14. Another feature of the case is after conviction on 3.8.2011, the matter was listed for arguments on point of sentence on 10.8.2011. On 24.8.2011 the complainant/prosecutrix along with her husband appeared in the Court and informed Additional Public Prosecutor that appellant’s family had approached them to seek forgiveness for his acts. They requested the Court to take lenient view as convict was ready to publicly apolige to the prosecutrix for his conduct in the presence of senior family members of both the families. A joint application was filed on behalf of both the parties informing the Court that they would move this Court for quashing of the FIR. Prayer was made to pass sentence order subject to the quashing petition which the parties intended to move before the High Court. Considering the said submissions whereby compromise was arrived at between the parties at the stage of sentence, the appellant was awarded RI for seven years with fine Rs. 1,00,000/- subject to the outcome of quashing petition. Fine amount of Rs. 1,00,000/- was ordered to be given to the prosecutrix as compensation under Section 357, Cr.P.C. These developments lend credence to the appellant’s contention that physical relations were consensual. The victim had agreed to exonerate the appellant. Needless to say, appellant’s conduct even to have physical relations with ‘X’ with consent was unpardonable as he not only betrayed victim’s husband who reposed utmost trust upon him but also his wife and children. He was well aware that physical relations with his friend’s wife would amount to commission of offence of ‘adultery’ under Section 497, IPC underlying object of which is to secure purity and sanctity of marriage by penalizing conjugal infidelity.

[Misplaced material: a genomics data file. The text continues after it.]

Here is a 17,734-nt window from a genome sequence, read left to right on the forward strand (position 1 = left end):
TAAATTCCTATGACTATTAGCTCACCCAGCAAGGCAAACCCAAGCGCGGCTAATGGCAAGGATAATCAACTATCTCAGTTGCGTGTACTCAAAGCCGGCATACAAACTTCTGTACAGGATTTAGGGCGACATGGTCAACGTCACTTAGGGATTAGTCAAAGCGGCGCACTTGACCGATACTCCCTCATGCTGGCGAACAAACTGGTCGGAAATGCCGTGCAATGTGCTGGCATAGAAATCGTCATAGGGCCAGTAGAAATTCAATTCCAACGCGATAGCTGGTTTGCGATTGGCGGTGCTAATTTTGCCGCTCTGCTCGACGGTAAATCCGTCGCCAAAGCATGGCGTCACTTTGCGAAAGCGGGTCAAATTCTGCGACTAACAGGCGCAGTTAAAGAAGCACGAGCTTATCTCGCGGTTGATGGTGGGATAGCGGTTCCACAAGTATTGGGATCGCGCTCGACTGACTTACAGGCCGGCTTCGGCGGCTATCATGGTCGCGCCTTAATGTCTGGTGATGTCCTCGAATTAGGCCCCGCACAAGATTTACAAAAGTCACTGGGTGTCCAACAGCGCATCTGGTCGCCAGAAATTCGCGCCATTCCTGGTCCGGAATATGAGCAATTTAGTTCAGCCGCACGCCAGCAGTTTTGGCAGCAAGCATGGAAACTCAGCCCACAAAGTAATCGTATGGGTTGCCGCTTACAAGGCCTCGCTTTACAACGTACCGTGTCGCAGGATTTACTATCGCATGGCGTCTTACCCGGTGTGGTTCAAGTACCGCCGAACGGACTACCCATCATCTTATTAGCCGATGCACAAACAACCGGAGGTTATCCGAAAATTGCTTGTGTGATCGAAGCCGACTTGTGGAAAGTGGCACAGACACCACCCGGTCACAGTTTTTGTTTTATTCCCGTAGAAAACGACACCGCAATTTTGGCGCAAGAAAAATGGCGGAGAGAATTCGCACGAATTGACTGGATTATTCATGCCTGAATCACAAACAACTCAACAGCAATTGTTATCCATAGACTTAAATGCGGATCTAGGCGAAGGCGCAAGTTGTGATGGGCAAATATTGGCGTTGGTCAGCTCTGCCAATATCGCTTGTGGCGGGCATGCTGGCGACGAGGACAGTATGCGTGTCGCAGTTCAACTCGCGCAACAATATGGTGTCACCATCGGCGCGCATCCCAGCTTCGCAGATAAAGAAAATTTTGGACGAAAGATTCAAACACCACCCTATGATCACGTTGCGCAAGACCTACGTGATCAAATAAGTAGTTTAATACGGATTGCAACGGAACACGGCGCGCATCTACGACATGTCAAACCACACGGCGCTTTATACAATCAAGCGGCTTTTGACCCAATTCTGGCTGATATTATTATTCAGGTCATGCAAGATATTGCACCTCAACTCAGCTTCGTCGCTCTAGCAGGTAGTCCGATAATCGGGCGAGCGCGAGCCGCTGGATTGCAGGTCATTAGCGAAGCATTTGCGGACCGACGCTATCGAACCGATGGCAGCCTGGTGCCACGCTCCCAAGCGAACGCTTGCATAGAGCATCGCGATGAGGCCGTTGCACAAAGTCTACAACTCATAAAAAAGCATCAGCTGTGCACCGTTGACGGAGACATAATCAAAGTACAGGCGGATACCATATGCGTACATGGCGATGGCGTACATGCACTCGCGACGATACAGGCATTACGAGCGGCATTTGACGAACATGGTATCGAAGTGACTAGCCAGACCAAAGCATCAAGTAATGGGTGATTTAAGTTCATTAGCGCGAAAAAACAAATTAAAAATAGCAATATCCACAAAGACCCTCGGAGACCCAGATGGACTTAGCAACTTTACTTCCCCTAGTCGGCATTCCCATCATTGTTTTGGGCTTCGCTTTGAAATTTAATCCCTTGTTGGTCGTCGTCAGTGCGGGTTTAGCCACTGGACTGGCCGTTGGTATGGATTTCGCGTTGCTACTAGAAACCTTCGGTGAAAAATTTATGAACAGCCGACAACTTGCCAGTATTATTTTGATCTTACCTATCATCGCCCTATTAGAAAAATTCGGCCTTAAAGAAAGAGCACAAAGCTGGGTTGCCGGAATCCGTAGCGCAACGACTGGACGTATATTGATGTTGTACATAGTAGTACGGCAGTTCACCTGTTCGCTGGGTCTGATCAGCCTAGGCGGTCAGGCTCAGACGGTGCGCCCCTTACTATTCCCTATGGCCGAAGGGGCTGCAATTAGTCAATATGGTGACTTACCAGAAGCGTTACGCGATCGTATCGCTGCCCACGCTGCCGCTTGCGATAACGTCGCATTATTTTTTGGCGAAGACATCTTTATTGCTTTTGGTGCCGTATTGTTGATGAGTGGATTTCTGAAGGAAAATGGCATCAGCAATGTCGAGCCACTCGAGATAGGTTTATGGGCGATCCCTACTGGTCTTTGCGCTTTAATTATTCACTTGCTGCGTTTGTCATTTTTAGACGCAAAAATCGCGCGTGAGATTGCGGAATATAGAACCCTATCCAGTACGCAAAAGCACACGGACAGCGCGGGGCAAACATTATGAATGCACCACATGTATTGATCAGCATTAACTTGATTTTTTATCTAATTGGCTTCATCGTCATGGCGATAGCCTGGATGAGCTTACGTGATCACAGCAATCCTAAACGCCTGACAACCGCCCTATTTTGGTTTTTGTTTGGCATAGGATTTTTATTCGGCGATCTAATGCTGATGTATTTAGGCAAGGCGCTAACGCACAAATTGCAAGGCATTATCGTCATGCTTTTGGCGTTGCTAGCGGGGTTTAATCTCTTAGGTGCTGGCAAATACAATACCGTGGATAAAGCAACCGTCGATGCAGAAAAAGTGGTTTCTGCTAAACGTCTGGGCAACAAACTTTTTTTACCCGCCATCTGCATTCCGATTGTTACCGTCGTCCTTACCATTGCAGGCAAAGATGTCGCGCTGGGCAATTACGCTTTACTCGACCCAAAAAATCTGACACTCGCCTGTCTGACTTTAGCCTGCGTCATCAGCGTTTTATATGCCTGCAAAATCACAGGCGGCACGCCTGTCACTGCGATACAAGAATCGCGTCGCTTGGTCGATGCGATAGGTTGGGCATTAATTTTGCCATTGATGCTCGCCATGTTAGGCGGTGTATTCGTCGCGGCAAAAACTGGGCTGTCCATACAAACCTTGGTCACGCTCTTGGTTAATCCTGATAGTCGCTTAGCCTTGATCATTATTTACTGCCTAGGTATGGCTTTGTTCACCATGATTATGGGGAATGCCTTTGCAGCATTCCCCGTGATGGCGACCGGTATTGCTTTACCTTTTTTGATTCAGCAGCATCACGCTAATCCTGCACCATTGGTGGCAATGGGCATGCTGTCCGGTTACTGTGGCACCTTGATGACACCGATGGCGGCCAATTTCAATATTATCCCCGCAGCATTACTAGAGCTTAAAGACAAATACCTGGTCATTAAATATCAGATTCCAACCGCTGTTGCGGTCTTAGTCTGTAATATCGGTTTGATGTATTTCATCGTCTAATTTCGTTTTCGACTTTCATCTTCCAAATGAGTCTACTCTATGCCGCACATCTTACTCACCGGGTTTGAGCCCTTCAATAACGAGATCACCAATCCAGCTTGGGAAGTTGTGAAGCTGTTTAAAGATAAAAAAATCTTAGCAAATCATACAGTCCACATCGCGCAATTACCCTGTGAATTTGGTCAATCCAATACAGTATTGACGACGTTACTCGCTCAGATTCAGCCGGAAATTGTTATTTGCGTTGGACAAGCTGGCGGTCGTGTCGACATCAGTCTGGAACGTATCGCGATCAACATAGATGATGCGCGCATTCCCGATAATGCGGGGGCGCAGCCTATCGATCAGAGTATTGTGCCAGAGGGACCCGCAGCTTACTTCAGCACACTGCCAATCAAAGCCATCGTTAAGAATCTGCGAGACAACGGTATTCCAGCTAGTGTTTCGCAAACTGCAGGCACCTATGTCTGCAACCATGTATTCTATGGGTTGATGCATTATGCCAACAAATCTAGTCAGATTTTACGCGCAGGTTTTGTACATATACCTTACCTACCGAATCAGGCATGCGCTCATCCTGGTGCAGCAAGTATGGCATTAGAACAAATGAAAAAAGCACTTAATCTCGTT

15. In the light of the above discussion, conviction and sentence recorded under Section 376, IPC by the impugned judgment cannot be sustained. The appellant deserves benefit of doubt; the appeal is allowed; conviction and sentence order are set aside. Bail bond and surety bond stand discharged.
16. Trial Court record be sent back forthwith along with the copy of the order. Copy of the judgment be sent to the Superintendent Jail for information.